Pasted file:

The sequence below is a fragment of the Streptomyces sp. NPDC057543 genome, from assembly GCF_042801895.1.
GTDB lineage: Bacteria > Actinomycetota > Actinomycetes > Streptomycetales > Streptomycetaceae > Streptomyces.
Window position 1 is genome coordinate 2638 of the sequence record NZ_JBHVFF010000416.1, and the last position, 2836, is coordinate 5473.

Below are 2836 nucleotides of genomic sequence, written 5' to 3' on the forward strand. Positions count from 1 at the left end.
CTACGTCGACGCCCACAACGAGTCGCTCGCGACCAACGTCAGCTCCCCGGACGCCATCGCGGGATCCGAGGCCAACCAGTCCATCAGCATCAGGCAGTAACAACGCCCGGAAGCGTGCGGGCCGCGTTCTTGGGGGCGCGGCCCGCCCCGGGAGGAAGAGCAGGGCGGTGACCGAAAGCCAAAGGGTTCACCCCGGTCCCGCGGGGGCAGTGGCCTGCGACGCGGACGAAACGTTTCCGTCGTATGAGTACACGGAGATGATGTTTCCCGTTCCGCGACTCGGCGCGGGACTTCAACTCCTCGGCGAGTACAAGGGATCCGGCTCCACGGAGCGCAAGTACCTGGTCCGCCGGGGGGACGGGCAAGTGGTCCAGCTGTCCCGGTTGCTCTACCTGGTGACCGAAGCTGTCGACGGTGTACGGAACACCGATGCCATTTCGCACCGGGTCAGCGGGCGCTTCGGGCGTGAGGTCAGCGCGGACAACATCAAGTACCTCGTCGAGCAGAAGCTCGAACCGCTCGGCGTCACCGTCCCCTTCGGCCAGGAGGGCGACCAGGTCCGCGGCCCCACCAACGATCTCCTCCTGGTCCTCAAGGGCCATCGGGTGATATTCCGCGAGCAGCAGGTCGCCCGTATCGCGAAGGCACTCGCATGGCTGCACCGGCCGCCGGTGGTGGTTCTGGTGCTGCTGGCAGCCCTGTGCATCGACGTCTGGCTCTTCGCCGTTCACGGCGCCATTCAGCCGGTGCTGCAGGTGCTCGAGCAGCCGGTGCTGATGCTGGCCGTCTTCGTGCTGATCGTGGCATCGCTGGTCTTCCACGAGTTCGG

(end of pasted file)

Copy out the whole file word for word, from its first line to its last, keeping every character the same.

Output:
The sequence below is a fragment of the Streptomyces sp. NPDC057543 genome, from assembly GCF_042801895.1.
GTDB lineage: Bacteria > Actinomycetota > Actinomycetes > Streptomycetales > Streptomycetaceae > Streptomyces.
Window position 1 is genome coordinate 2638 of the sequence record NZ_JBHVFF010000416.1, and the last position, 2836, is coordinate 5473.

Below are 2836 nucleotides of genomic sequence, written 5' to 3' on the forward strand. Positions count from 1 at the left end.
CTACGTCGACGCCCACAACGAGTCGCTCGCGACCAACGTCAGCTCCCCGGACGCCATCGCGGGATCCGAGGCCAACCAGTCCATCAGCATCAGGCAGTAACAACGCCCGGAAGCGTGCGGGCCGCGTTCTTGGGGGCGCGGCCCGCCCCGGGAGGAAGAGCAGGGCGGTGACCGAAAGCCAAAGGGTTCACCCCGGTCCCGCGGGGGCAGTGGCCTGCGACGCGGACGAAACGTTTCCGTCGTATGAGTACACGGAGATGATGTTTCCCGTTCCGCGACTCGGCGCGGGACTTCAACTCCTCGGCGAGTACAAGGGATCCGGCTCCACGGAGCGCAAGTACCTGGTCCGCCGGGGGGACGGGCAAGTGGTCCAGCTGTCCCGGTTGCTCTACCTGGTGACCGAAGCTGTCGACGGTGTACGGAACACCGATGCCATTTCGCACCGGGTCAGCGGGCGCTTCGGGCGTGAGGTCAGCGCGGACAACATCAAGTACCTCGTCGAGCAGAAGCTCGAACCGCTCGGCGTCACCGTCCCCTTCGGCCAGGAGGGCGACCAGGTCCGCGGCCCCACCAACGATCTCCTCCTGGTCCTCAAGGGCCATCGGGTGATATTCCGCGAGCAGCAGGTCGCCCGTATCGCGAAGGCACTCGCATGGCTGCACCGGCCGCCGGTGGTGGTTCTGGTGCTGCTGGCAGCCCTGTGCATCGACGTCTGGCTCTTCGCCGTTCACGGCGCCATTCAGCCGGTGCTGCAGGTGCTCGAGCAGCCGGTGCTGATGCTGGCCGTCTTCGTGCTGATCGTGGCATCGCTGGTCTTCCACGAGTTCGG